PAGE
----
2016 RB1, a small asteroid, safely flew past Earth September 8th at 10:20am PDT (1:20pm EDT/17:20 UTC) at a distance of about 25,000 miles (40,000 kilometers, or just less than 1/10th the distance of Earth to the moon). Because the asteroid’s orbit carried it below (or over) Earth’s south pole, it did not pass within the orbits of communication or weather satellites.
2016 RB1 is estimated to be between 25 to 50ft. (7 and 16m) in diameter. It is the closest the space rock will come to Earth for at least the next half century.
Asteroid 2016 RB1 was discovered on 5th September, 2016, by astronomers using the 60″ Cassegrain reflector telescope of the Catalina Sky Survey, located at the summit of Mount Lemmon in the Catalina Mountains north of Tucson, Arizona — a project of NASA’S NEO Observations Program in collaboration with the University of Arizona.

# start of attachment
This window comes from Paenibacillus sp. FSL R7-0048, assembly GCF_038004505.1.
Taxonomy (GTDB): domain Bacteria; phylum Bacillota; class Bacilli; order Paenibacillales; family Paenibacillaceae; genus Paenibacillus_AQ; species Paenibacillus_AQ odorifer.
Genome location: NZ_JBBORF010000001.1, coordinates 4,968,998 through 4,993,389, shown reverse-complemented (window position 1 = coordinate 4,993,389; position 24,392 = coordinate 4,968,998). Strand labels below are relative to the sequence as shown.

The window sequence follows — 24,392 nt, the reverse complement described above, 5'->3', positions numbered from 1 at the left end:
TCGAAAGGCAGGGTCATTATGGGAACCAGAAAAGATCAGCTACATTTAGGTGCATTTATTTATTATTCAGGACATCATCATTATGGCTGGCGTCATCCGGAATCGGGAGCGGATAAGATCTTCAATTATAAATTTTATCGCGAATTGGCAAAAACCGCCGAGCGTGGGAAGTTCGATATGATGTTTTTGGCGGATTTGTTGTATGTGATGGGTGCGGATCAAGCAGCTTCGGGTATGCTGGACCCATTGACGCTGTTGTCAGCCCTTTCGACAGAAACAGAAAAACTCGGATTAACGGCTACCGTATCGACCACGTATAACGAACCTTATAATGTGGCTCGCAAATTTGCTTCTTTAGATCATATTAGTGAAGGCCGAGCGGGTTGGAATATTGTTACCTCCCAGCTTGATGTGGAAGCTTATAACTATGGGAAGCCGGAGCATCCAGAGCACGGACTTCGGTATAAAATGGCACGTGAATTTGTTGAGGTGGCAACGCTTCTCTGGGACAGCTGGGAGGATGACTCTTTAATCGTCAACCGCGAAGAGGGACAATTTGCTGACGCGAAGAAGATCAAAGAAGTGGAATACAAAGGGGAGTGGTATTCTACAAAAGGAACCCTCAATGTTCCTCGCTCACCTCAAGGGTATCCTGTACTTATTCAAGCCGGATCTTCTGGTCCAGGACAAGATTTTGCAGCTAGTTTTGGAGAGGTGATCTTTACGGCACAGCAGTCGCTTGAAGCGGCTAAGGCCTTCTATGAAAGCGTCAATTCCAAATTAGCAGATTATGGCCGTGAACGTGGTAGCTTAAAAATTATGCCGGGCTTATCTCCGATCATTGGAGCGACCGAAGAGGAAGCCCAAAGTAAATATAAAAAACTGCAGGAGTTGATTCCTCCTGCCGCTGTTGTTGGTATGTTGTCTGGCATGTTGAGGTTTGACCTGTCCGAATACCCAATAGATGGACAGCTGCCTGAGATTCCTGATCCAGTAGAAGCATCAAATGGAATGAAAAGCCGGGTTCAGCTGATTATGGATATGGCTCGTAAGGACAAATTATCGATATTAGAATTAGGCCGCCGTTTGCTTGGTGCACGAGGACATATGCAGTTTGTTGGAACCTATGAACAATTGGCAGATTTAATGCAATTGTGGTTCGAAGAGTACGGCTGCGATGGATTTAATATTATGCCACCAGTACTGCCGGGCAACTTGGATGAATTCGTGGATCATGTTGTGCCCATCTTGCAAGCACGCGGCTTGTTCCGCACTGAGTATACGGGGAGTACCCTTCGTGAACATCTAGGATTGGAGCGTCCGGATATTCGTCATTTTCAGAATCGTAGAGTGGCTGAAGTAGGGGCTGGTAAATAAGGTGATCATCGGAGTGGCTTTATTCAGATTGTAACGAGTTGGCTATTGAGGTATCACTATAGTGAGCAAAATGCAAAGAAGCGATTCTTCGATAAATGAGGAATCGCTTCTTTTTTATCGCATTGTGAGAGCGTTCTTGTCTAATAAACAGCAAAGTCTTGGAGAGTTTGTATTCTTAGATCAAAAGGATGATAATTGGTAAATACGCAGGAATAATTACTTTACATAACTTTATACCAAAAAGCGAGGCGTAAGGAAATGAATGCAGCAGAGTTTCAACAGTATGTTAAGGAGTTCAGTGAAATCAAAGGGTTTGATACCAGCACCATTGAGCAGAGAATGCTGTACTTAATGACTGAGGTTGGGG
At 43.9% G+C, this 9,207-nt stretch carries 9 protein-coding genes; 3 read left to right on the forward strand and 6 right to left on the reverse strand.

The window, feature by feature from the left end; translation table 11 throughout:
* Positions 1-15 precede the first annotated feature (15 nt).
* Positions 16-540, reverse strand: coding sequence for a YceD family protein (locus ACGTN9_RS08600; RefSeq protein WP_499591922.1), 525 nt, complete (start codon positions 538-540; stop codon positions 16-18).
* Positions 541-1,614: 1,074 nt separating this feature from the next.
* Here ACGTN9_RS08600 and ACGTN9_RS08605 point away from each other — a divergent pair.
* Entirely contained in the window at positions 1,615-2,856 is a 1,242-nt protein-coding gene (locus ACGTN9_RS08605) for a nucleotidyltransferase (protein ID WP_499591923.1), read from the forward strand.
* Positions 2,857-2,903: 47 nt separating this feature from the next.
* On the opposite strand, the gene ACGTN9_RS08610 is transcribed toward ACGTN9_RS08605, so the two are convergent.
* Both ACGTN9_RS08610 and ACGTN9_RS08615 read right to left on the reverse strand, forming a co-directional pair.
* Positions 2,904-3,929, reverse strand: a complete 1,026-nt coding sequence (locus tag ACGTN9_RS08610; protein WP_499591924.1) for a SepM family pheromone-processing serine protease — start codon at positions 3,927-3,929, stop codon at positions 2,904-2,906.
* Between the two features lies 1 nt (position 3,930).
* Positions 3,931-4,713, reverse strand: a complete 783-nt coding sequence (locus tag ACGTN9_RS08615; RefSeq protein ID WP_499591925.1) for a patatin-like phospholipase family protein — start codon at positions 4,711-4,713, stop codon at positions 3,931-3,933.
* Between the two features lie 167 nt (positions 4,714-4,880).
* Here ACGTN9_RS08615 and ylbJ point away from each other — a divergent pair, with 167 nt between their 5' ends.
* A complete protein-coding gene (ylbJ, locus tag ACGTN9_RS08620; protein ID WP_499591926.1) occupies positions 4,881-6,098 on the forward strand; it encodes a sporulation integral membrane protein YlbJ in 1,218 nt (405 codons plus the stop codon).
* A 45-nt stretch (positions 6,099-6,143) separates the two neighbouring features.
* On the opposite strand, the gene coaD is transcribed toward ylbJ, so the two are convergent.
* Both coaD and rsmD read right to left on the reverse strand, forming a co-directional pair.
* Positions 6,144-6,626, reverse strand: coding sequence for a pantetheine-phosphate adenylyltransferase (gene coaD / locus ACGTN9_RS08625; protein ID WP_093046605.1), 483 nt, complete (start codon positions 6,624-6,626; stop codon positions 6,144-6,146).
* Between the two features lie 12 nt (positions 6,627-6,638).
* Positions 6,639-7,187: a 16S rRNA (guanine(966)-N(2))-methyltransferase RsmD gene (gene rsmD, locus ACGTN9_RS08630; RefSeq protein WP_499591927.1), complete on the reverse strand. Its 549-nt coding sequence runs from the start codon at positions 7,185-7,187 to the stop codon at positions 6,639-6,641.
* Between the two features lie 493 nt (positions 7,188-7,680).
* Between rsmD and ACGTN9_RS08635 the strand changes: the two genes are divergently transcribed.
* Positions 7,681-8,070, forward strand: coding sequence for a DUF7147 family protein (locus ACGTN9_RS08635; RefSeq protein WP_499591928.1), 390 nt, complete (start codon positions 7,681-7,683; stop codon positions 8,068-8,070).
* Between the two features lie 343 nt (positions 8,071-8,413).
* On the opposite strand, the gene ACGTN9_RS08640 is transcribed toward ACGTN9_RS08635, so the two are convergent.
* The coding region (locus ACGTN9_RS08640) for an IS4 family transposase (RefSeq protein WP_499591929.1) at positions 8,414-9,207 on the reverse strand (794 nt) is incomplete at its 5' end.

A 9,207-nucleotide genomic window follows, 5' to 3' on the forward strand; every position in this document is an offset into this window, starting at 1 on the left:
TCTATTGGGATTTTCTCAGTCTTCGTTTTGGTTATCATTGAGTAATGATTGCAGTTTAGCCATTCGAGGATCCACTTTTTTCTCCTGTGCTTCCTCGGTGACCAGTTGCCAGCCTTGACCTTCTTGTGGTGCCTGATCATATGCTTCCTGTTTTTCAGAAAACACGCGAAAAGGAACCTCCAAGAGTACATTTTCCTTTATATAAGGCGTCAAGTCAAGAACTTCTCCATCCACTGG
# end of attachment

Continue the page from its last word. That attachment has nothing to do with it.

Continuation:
The Center for NEO Studies website has a complete list of recent and upcoming close approaches, as well as all other data on the orbits of known NEOs (Near-Earth Objects), so scientists and members of the media and public can track information on known objects.
For asteroid news and updates, follow AsteroidWatch on Twitter here.
More information: NASA